Breast cancer laterality and molecular subtype likely share a common risk factor
Received 1 August 2018
Accepted for publication 19 October 2018
Published 29 November 2018 Volume 2018:10 Pages 6549—6554
Checked for plagiarism Yes
Review by Single-blind
Peer reviewers approved by Dr Amy Norman
Peer reviewer comments 2
Editor who approved publication: Dr Rituraj Purohit
Shao-Ang Cheng,1,* Li-Zhong Liang,2,* Qi-Lian Liang,1 Zhen-Yi Huang,3 Xiao-Xia Peng,1 Xiao-Cui Hong,1 Xing-Bo Luo,1 Gao-Le Yuan,1 Hui-Jie Zhang,1 Liang Jiang4
1Oncology Center, Affiliated Hospital of Guangdong Medical University, Zhanjiang 524001, China; 2Medical Insurance Office, Affiliated Hospital of Guangdong Medical University, Zhanjiang 524001, China; 3Department of Finance, Central Hospital of Guangdong Agriculture Reclamation, Zhanjiang 524002, China; 4Interventional Ward, Affiliated Hospital of Guangdong Medical University, Zhanjiang 524001, China
*These authors contributed equally to this work
Background: To investigate the epidemiological features of breast cancer laterality and molecular subtypes in southern China.
Materials and methods: A total of 2,049 cases who were diagnosed with unilateral breast cancer in the past 5 years were classified based on laterality and molecular subtypes. Molecular subtypes were defined in accordance with the 2013 St. Gallen recommendations.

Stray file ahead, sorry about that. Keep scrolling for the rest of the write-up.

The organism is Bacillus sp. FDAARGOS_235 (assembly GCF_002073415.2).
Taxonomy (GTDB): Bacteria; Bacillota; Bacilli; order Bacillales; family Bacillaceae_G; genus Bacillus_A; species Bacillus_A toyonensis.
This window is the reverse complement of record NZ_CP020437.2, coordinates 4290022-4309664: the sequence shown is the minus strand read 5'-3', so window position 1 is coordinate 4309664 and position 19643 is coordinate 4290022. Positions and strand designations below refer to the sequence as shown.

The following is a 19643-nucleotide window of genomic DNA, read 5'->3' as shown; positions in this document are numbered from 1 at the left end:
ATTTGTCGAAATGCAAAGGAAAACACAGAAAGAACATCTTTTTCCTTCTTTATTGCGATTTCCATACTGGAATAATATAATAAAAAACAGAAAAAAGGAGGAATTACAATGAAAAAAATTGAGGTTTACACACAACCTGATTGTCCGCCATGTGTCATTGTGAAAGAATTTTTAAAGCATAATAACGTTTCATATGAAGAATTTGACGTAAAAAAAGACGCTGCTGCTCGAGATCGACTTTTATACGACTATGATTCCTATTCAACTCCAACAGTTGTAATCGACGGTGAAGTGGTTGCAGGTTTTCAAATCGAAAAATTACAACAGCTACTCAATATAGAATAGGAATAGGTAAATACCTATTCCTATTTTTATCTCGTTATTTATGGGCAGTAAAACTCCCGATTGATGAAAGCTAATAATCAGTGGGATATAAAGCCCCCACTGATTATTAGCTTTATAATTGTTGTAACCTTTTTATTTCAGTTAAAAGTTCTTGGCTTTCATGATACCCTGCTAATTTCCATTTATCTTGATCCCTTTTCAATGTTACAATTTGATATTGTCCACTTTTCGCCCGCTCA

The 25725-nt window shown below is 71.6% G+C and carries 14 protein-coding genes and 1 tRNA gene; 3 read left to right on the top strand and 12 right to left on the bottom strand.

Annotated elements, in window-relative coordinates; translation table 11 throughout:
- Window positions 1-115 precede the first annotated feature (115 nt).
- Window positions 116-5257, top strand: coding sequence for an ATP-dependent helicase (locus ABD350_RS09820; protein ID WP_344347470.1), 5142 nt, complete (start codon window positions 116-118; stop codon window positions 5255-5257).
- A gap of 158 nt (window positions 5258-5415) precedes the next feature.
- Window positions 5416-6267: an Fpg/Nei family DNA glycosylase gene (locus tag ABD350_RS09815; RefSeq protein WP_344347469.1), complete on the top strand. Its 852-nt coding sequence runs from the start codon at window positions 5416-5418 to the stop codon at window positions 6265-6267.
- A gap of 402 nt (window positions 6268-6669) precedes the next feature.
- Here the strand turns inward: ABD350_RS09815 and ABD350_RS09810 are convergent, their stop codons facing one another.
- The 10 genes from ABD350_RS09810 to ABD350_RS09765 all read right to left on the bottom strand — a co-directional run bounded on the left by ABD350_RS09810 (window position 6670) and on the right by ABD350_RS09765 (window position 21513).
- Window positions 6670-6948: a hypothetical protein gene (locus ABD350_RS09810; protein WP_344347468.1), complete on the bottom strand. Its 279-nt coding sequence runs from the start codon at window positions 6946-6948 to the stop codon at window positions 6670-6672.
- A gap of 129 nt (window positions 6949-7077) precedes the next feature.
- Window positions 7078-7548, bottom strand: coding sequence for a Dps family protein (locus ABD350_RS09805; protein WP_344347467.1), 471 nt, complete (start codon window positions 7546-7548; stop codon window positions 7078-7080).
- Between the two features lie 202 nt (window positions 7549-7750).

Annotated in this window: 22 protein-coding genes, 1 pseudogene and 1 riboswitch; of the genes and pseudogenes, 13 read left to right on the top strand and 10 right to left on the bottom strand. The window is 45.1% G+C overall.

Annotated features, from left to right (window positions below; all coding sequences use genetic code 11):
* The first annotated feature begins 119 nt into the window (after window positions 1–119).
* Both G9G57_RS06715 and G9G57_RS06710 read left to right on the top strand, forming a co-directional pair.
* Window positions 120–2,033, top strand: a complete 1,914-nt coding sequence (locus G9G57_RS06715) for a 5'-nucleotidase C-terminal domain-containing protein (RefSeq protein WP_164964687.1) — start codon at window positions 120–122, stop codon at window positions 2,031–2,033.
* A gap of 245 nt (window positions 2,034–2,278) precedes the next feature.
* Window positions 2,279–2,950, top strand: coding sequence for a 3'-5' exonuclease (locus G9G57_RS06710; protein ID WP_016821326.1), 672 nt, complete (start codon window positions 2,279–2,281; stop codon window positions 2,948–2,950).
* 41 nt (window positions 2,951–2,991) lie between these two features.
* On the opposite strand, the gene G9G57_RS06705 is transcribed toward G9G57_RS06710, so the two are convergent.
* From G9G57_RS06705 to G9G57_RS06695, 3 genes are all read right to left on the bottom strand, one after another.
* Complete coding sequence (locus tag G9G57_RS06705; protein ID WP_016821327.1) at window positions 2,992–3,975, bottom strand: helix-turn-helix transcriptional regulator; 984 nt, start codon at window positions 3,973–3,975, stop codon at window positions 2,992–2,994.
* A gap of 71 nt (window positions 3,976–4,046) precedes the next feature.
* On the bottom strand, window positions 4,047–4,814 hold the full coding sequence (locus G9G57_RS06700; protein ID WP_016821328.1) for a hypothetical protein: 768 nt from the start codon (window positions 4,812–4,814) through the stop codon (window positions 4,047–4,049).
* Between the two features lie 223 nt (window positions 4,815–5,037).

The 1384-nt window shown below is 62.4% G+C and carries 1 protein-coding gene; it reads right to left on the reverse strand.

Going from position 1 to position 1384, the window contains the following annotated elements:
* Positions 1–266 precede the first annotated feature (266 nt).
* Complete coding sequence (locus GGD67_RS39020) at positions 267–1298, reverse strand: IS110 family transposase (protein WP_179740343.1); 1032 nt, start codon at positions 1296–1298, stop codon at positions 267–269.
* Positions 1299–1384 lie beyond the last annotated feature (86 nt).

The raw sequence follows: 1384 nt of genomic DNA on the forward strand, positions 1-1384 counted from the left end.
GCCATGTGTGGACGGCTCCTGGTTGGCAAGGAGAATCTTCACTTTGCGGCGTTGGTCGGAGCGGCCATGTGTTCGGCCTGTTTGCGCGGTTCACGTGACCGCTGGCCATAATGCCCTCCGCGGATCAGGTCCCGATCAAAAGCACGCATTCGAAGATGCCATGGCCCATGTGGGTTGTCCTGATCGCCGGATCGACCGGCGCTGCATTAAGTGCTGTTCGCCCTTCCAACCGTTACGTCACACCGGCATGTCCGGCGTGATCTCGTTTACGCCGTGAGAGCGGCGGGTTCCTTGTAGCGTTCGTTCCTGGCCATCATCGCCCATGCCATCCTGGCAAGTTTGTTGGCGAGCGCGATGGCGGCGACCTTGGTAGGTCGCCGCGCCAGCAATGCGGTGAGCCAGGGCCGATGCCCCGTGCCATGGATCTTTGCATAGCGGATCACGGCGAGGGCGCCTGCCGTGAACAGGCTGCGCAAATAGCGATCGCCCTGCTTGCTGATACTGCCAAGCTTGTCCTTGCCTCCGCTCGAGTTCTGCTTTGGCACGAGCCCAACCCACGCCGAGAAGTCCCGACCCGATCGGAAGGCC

Results: Breast cancer was more likely to be diagnosed in the left breast than in the right at a rate of around 5%. In the case of invasive carcinomas, the right breast was more commonly affected than the left in young (<40 years old) patients (left-to-right [L:R] ratio 0.80, 95% CI 0.65, 0.98), whereas the opposite trend was found in old (≥40 years old) patients (L:R ratio 1.06, 95% CI 1.02, 1.73). Except for invasive mucinous and invasive medullary breast cancers, the other histological types occurred more frequently on the left side than on the right. In situ cancer with a defined subtype was likely to be diagnosed as luminal B(HER-2+). Except for invasive medullary and invasive nonspecific cancers, other invasive carcinomas with a defined subtype were most likely to be diagnosed as luminal B(HER-2–). The age of ≥40 years was a risk factor for luminal B(HER-2+), and a significant correlation was present between the right breast and luminal B(HER-2+).
Conclusion: We explored the risk factors of breast cancer laterality and various molecular subtypes and found that age may be a predictor of breast cancer laterality. We found that age and laterality are the probable risk factors of the luminal B(HER-2+) type of breast cancer. These results provide a basis for the epidemiological characterization of breast cancer.
Keywords: epidemiology, breast carcinoma, tumor laterality, molecular subtype, histological type, risk factor, China
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